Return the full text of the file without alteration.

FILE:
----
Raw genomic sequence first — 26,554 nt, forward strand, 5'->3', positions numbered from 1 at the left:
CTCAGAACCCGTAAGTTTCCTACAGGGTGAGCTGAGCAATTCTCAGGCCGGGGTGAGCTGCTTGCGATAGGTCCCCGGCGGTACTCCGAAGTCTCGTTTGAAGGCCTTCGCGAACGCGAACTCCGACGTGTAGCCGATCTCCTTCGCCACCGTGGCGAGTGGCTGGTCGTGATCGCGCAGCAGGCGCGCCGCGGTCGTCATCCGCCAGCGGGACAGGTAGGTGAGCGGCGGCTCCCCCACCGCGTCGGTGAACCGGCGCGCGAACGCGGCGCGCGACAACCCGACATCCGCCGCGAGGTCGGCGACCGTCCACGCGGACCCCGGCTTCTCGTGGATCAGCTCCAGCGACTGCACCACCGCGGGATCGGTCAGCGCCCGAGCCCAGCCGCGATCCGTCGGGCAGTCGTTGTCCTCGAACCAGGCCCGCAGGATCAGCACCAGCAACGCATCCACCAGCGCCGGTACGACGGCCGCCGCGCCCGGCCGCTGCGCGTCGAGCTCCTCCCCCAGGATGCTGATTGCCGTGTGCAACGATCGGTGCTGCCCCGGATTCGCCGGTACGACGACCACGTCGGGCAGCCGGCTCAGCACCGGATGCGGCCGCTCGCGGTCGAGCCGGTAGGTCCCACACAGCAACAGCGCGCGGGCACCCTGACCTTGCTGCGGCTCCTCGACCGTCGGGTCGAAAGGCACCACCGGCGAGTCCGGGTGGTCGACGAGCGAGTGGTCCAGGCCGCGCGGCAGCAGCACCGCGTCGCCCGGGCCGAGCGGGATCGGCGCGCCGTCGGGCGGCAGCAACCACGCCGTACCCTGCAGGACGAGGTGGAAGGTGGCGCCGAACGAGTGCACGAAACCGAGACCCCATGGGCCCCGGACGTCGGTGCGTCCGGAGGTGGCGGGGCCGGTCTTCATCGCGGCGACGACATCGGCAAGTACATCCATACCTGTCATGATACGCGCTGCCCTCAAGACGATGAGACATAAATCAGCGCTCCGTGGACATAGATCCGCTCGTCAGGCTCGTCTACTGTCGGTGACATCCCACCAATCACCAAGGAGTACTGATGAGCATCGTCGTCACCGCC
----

Raw genomic sequence first — 26,554 nt, forward strand, 5'->3', positions numbered from 1 at the left:
CTCAGAACCCGTAAGTTTCCTACAGGGTGAGCTGAGCAATTCTCAGGCCGGGGTGAGCTGCTTGCGATAGGTCCCCGGCGGTACTCCGAAGTCTCGTTTGAAGGCCTTCGCGAACGCGAACTCCGACGTGTAGCCGATCTCCTTCGCCACCGTGGCGAGTGGCTGGTCGTGATCGCGCAGCAGGCGCGCCGCGGTCGTCATCCGCCAGCGGGACAGGTAGGTGAGCGGCGGCTCCCCCACCGCGTCGGTGAACCGGCGCGCGAACGCGGCGCGCGACAACCCGACATCCGCCGCGAGGTCGGCGACCGTCCACGCGGACCCCGGCTTCTCGTGGATCAGCTCCAGCGACTGCACCACCGCGGGATCGGTCAGCGCCCGAGCCCAGCCGCGATCCGTCGGGCAGTCGTTGTCCTCGAACCAGGCCCGCAGGATCAGCACCAGCAACGCATCCACCAGCGCCGGTACGACGGCCGCCGCGCCCGGCCGCTGCGCGTCGAGCTCCTCCCCCAGGATGCTGATTGCCGTGTGCAACGATCGGTGCTGCCCCGGATTCGCCGGTACGACGACCACGTCGGGCAGCCGGCTCAGCACCGGATGCGGCCGCTCGCGGTCGAGCCGGTAGGTCCCACACAGCAACAGCGCGCGGGCACCCTGACCTTGCTGCGGCTCCTCGACCGTCGGGTCGAAAGGCACCACCGGCGAGTCCGGGTGGTCGACGAGCGAGTGGTCCAGGCCGCGCGGCAGCAGCACCGCGTCGCCCGGGCCGAGCGGGATCGGCGCGCCGTCGGGCGGCAGCAACCACGCCGTACCCTGCAGGACGAGGTGGAAGGTGGCGCCGAACGAGTGCACGAAACCGAGACCCCATGGGCCCCGGACGTCGGTGCGTCCGGAGGTGGCGGGGCCGGTCTTCATCGCGGCGACGACATCGGCAAGTACATCCATACCTGTCATGATACGCGCTGCCCTCAAGACGATGAGACATAAATCAGCGCTCCGTGGACATAGATCCGCTCGTCAGGCTCGTCTACTGTCGGTGACATCCCACCAATCACCAAGGAGTACTGATGAGCATCGTCGTCACCGCC